Self-stigma in patients with schizophrenia, especially those afraid to disclose their disease, increases depressive symptoms, according to study data published in Psychiatry Research.

Investigators abstracted data from a randomized controlled clinical trial testing the effectiveness of the Positive Emotion Program for Schizophrenia (PEPS) on apathy and anhedonia. Individuals with schizophrenia were randomly assigned to receive either the PEPS intervention or a control condition in this primary study. Participants were interviewed at baseline and then at 2 and 6 months posttreatment to assess treatment effect on mood. For the present analyses, investigators extracted participant scores on the Stigma Scale and the Calgary Depression Scale for Schizophrenia, in which a score ≥6 indicates a major depressive disorder. Multivariate linear regression was performed to determine the reciprocal effect of self-stigma on depression. All patients were recruited from French-speaking Switzerland, and analyses were conducted in Switzerland. The final cohort comprised 80 interview participants of mean age 39.9 (standard deviation, 10.9) years, of whom 49 (61.3%) were men. The average disease duration for schizophrenia was 16.1 years.

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At baseline, the mean Stigma Scale score was 20.82 (standard deviation, 4.93) against a maximum value of 36. The mean scores for the “disclosure” and “discrimination” Stigma Scale subdimensions were 7.88 and 6.90, respectively, and the mean score for difficulty in considering positive aspects of the disease was 6.04. No associations were found between Self Stigma total score and age, illness duration, sex, education level, being single, or working in sheltered employment. However, individuals who lived in a sheltered home reported lower levels of self-stigmatization at baseline than those who lived in an apartment (P =.01). In addition, greater age (P =.04) and illness duration (P =.03) were positively correlated with discrimination subscale scores. At posttreatment, men had significantly more difficulty identifying positive aspects of the disease (P =.01), whereas women had worse discrimination subscale scores (P =.02).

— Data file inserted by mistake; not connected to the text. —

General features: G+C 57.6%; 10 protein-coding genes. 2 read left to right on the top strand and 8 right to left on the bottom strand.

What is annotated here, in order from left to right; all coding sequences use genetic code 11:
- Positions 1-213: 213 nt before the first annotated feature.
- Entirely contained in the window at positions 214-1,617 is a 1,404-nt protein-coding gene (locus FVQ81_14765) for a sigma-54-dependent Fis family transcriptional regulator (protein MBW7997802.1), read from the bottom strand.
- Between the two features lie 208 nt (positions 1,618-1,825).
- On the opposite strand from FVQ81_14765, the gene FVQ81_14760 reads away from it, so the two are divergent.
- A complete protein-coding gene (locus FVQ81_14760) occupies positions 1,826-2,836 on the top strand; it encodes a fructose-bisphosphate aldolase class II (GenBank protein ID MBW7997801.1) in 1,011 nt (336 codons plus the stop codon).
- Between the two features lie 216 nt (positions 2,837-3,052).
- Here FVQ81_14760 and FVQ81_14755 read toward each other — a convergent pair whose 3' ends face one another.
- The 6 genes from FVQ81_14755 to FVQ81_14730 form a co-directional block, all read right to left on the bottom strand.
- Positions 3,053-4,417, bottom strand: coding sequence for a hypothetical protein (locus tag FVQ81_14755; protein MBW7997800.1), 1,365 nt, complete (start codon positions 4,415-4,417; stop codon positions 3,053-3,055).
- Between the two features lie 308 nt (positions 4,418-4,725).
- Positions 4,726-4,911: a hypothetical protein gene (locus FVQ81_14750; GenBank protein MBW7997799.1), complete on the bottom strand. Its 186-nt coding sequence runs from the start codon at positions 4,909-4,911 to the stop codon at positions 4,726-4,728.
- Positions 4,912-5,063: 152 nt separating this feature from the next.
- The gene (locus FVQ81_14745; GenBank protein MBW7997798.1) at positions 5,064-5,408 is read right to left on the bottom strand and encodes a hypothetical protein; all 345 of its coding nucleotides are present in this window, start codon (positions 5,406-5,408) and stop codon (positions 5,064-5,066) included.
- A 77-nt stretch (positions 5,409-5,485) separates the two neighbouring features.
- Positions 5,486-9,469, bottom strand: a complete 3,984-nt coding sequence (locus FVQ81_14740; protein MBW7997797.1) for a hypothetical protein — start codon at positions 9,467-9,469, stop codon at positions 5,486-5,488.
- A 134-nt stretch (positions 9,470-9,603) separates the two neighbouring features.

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Self-stigma and depression were correlated over time (P =.001). Per regression analyses, self-stigma predicted higher depressive symptoms (P =.001), although total self-stigma did not predict the evolution of depression between points when controlling for baseline depression and participation in PEPS. Instead, higher depression at any given time was mainly predicted by higher discrimination subscale scores and increased difficulty in considering positive aspects of the disease. Depression at baseline was the strongest predictor of depression at posttreatment and follow-up.

These data indicate that self-stigma has a substantial effect on depressive symptoms in individuals with schizophrenia. Addressing self-stigma may improve mood symptoms for this patient demographic, although further research on the subject is needed.

“The collaboration of people with schizophrenia is essential to develop interventions that are relevant and appropriate for user needs,” the investigators suggested.


Pellet J, Golay P, Nguyen A, et al. The relationship between self-stigma and depression among people with schizophrenia-spectrum disorders: a longitudinal study. Psychiatry Res. 2019;275:115-119.

This article originally appeared on Psychiatry Advisor